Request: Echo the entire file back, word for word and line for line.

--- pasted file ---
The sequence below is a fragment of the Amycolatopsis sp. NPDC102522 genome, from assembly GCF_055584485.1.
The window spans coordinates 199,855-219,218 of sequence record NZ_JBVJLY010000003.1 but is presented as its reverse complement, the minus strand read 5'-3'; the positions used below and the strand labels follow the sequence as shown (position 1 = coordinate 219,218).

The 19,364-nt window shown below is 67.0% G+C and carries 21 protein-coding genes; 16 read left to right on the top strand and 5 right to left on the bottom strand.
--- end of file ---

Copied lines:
The sequence below is a fragment of the Amycolatopsis sp. NPDC102522 genome, from assembly GCF_055584485.1.
The window spans coordinates 199,855-219,218 of sequence record NZ_JBVJLY010000003.1 but is presented as its reverse complement, the minus strand read 5'-3'; the positions used below and the strand labels follow the sequence as shown (position 1 = coordinate 219,218).

The 19,364-nt window shown below is 67.0% G+C and carries 21 protein-coding genes; 16 read left to right on the top strand and 5 right to left on the bottom strand.